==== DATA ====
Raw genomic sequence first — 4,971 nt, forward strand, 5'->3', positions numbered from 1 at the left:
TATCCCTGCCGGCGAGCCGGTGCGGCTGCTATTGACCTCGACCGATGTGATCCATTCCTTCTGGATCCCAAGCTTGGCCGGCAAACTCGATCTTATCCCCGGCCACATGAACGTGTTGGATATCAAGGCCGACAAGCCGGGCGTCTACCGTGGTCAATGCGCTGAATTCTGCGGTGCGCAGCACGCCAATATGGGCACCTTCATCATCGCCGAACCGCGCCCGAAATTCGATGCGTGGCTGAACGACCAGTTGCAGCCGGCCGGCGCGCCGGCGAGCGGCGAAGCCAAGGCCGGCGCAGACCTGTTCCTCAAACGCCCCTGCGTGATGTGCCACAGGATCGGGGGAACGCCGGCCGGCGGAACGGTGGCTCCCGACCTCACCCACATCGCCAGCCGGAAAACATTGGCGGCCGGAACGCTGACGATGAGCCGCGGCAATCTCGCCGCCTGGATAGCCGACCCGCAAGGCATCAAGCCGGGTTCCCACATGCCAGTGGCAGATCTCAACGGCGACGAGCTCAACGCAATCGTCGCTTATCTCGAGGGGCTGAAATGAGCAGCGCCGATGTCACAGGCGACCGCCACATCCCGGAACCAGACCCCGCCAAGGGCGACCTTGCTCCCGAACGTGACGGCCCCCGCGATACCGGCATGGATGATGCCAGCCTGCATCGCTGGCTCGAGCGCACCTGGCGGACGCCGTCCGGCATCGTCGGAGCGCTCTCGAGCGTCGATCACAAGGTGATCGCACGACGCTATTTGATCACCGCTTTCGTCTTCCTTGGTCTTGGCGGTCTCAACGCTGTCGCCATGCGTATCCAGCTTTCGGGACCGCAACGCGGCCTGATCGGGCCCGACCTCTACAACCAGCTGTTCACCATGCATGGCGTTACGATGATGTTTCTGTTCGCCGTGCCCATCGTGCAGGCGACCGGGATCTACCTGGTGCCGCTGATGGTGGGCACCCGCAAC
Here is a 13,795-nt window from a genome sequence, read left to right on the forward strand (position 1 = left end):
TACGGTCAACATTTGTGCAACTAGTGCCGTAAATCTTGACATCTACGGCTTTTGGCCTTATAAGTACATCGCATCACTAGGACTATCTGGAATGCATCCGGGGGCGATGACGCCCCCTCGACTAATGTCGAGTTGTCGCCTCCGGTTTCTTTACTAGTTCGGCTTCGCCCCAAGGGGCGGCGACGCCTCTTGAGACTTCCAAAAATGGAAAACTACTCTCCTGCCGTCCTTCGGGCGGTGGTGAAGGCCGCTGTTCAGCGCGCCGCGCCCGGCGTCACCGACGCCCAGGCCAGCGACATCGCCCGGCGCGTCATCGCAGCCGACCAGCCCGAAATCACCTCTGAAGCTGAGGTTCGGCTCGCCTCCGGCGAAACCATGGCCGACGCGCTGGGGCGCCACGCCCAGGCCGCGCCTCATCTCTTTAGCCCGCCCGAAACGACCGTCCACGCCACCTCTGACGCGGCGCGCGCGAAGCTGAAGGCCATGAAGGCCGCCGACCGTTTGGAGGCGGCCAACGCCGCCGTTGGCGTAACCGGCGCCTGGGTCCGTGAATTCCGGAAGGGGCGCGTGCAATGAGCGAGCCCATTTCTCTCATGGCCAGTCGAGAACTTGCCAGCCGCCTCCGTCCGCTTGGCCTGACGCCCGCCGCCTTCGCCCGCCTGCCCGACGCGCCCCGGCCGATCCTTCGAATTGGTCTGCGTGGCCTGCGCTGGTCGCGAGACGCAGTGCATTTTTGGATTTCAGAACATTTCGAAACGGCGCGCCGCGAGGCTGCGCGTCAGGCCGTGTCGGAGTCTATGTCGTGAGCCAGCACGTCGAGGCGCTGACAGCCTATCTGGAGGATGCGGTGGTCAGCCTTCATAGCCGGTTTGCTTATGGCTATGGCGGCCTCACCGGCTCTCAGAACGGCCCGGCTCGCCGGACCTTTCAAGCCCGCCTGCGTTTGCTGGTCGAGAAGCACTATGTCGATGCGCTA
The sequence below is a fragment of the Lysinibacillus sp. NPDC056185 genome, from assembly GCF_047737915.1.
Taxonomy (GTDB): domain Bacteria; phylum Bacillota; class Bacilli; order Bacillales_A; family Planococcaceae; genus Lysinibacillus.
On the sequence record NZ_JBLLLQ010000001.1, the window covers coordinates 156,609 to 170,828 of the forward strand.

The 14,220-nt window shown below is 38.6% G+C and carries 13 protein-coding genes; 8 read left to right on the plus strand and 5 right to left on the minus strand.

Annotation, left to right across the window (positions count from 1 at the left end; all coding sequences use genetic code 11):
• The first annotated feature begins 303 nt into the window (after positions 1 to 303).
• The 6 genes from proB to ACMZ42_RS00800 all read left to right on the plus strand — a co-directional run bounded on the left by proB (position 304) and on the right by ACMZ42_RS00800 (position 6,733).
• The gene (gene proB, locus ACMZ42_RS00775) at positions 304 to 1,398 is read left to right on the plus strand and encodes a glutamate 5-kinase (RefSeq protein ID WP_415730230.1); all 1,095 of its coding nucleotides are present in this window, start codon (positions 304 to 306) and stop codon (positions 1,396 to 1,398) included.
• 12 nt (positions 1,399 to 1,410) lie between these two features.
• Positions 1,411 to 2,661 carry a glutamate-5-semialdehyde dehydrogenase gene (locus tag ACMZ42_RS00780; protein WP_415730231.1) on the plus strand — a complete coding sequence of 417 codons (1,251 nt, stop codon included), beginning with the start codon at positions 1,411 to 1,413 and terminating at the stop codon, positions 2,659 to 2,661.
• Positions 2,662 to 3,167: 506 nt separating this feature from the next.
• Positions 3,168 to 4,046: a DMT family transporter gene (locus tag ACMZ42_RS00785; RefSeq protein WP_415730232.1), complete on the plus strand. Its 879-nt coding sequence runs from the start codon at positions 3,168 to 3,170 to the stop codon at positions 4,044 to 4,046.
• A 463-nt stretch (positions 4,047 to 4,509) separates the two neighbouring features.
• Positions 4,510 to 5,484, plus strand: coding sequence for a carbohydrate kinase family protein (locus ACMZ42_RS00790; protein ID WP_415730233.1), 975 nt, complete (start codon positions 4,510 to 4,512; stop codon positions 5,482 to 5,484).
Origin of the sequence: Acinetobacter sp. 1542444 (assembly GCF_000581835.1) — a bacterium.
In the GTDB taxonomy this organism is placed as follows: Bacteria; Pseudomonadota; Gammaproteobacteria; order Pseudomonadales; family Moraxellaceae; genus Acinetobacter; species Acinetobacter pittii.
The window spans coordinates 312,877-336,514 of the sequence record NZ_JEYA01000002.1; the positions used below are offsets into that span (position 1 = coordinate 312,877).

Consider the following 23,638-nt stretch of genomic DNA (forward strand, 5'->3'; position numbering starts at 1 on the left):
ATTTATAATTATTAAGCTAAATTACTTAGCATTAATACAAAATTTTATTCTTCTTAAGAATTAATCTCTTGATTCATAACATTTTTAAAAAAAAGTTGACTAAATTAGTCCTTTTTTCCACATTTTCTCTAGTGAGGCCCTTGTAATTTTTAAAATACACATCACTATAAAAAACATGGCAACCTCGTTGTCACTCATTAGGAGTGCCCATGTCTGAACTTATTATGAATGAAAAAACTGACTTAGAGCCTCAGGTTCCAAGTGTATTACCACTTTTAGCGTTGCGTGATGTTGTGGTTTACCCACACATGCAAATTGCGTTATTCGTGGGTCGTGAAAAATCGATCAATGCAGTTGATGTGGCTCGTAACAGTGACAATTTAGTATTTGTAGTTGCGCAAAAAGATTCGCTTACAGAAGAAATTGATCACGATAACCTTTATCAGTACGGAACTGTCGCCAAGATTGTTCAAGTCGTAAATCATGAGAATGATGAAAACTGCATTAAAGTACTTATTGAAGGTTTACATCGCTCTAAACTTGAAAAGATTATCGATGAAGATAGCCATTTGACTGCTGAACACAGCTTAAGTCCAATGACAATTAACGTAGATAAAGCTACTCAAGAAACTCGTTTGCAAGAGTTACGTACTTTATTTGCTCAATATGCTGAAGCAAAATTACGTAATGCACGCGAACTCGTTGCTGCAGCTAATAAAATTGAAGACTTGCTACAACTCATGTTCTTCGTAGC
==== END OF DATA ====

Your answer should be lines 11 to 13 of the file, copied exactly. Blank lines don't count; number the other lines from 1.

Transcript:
• The 6 genes from proB to ACMZ42_RS00800 all read left to right on the plus strand — a co-directional run bounded on the left by proB (position 304) and on the right by ACMZ42_RS00800 (position 6,733).
• The gene (gene proB, locus ACMZ42_RS00775) at positions 304 to 1,398 is read left to right on the plus strand and encodes a glutamate 5-kinase (RefSeq protein ID WP_415730230.1); all 1,095 of its coding nucleotides are present in this window, start codon (positions 304 to 306) and stop codon (positions 1,396 to 1,398) included.
• 12 nt (positions 1,399 to 1,410) lie between these two features.